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Michael Voris of Church Militant addresses a rally Nov. 13 sponsored by Church Militant in Baltimore. (CNS photo/Rick Musacchio, Tennessee Register)

(RNS) — Church Militant, the far-right Catholic media network, will cease operating at the end of April 2024, according to a press release issued Friday (March 1) by the law firm Todd & Weld LLP.

The law firm announced that Church Militant, operated by St. Michael’s Media, had lost a defamation lawsuit to the Rev. Georges de Laire, a canon lawyer and priest in the Diocese of Manchester, New Hampshire. Church Militant agreed to pay $500,000 and apologize to de Laire, said the law firm, which represented de Laire.

On Jan. 17, 2019, Church Militant published an anonymously written story titled, “NH Vicar Changes Dogma into Heresy,” about de Laire. After de Laire sued the outlet for defamation, the author of the article was revealed to be Marc Balestrieri, a canon lawyer who was representing a client in a dispute where de Laire was representing the diocese of Manchester.

Church Militant, the far-right Catholic media network, will cease operating at the end of April 2024.

In that dispute, the Diocese of Manchester had accused the Saint Benedict Center in Richmond, New Hampshire, of violating canon law, according to Todd & Weld. The Saint Benedict Center and its members, who call themselves Slaves of the Immaculate Heart of Mary, had promoted the position held by their founder, a Jesuit priest named Leonard Feeney, that salvation is only possible through the Catholic Church.

Feeney, who died in 1978, was excommunicated for refusing to go to Rome to explain his views, though he was later reconciled to the church.

The Southern Poverty Law Center also added the center to a list of hate groups in 2007 for its members’ antisemitic beliefs.

In 2019, the Diocese of Manchester forbade Catholics from participating in activities with the center and the center from calling itself Catholic because they said that they had warned the group that their position is contrary to Vatican teaching.

The law firm alleges that Balestrieri used his article to “discredit Father de Laire and the Diocese and to raise funds,” some of which would go to pay for Balestrieri’s legal work.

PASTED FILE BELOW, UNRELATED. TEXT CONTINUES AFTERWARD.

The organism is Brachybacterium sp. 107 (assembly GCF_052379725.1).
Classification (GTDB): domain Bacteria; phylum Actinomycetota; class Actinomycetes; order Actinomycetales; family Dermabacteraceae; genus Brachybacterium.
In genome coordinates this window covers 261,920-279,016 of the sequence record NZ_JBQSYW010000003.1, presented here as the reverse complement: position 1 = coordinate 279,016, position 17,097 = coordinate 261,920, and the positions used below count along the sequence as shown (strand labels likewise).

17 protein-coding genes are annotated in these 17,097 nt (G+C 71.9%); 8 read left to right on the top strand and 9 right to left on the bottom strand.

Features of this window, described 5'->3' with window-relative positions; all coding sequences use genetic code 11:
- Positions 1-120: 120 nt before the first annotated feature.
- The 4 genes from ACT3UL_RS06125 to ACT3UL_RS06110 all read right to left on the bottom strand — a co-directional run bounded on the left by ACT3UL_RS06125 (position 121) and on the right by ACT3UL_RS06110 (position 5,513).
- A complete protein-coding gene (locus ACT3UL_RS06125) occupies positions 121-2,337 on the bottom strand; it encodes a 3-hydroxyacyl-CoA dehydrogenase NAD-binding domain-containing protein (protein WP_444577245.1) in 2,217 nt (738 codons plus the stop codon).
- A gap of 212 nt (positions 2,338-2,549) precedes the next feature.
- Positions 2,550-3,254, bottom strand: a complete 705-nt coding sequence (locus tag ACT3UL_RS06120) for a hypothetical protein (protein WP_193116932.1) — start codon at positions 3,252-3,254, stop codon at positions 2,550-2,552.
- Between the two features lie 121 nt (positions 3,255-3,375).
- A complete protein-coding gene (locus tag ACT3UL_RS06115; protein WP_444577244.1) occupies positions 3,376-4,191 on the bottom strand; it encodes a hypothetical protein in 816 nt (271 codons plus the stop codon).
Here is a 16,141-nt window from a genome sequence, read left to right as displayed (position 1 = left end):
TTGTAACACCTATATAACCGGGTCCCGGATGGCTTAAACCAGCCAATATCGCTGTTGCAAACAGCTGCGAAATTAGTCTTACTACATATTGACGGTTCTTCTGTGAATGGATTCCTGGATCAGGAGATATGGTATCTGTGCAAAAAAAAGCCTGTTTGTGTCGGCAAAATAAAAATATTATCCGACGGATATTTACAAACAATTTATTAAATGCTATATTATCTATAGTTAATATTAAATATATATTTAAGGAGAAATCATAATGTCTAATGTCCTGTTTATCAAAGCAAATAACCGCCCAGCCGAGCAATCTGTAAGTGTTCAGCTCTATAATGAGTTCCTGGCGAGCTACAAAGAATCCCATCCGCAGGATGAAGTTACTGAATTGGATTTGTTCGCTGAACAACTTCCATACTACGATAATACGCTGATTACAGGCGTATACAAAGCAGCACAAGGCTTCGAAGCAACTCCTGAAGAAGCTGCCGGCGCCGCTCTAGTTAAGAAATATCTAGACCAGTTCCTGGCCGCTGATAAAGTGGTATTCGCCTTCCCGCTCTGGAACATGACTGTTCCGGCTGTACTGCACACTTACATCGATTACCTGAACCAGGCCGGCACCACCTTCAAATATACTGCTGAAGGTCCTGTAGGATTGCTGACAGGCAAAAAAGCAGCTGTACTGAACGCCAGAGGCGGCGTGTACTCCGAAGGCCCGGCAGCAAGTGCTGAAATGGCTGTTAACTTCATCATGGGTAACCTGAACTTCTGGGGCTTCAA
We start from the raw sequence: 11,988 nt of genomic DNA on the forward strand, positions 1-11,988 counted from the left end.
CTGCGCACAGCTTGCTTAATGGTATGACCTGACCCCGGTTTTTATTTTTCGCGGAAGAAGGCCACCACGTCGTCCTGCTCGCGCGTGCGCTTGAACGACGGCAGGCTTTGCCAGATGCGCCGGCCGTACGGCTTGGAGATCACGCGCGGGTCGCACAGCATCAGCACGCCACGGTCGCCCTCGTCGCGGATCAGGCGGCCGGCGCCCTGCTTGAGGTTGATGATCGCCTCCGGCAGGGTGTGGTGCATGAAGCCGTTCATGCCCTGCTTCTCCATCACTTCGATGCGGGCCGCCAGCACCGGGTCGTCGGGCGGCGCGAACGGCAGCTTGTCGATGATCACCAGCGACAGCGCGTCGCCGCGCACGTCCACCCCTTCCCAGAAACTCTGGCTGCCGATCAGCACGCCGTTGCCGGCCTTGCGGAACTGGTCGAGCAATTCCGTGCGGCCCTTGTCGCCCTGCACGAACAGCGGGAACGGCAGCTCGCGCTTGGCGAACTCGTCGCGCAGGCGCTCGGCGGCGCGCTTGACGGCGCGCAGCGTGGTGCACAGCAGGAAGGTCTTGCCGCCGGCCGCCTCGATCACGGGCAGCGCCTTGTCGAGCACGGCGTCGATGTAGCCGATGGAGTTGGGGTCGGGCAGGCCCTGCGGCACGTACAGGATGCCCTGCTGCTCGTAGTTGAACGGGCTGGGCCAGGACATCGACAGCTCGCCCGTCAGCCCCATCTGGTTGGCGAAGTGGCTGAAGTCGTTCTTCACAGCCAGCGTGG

After he was sued for defamation, Balestrieri did not appear to defend himself nor did he appear for a deposition, according to both Church Militant and Todd & Weld.

For his article, Balestrieri claimed to have talked with anonymous sources who allegedly made negative personal and professional comments about de Laire, but Church Militant and Balestrieri never identified any sources who said anything negative about de Laire.

“SMM and Church Militant regret that the article was not properly vetted,” the outlet’s apology says, using an acronym for St. Michael’s Media.

“SMM sincerely apologizes for their part in any distress or damage they may have caused Father de Laire,” they wrote.

“SMM and Church Militant regret that the article was not properly vetted,” the outlet’s apology says, using an acronym for St. Michael’s Media.

Last Saturday (Feb. 24), The Washington Post revealed that Church Militant leader Michael Voris’ resignation in November came after his habit of sending shirtless photos of himself to staff and a donor led to those photos appearing on the outlet’s cloud-storage account.

Voris had previously publicly repented for his relationships with men, even as he led prominent anti-LGBTQ+ campaigns and mudslinging. 

While Church Militant reported $79,248 in net assets in its tax filing for the fiscal year ending in December of 2022, St. Michaels Media disclosed $2,699,449 in net assets for the same period.

Also, on Friday, the city of Baltimore agreed to pay Church Militant $275,000 in a settlement in Church Militant’s lawsuit over the city’s attempts to cancel a 2021 rally outside the U.S. bishops’ conference.

The city said it attempted to block the rally because “of a legitimate fear that it would incite violence” because far-right provocateurs Steve Bannon and Milo Yiannopoulos were planned speakers and the event might draw counter-protesters.

While Baltimore “vehemently objects to the group’s message of hate, given the court’s initial decision, the city feels the best course of action is to settle this matter now to mitigate further exposure were the matter to proceed to trial,” the Baltimore City Law Department wrote in a Thursday (Feb. 29) statement.

More: US Church / LGBT

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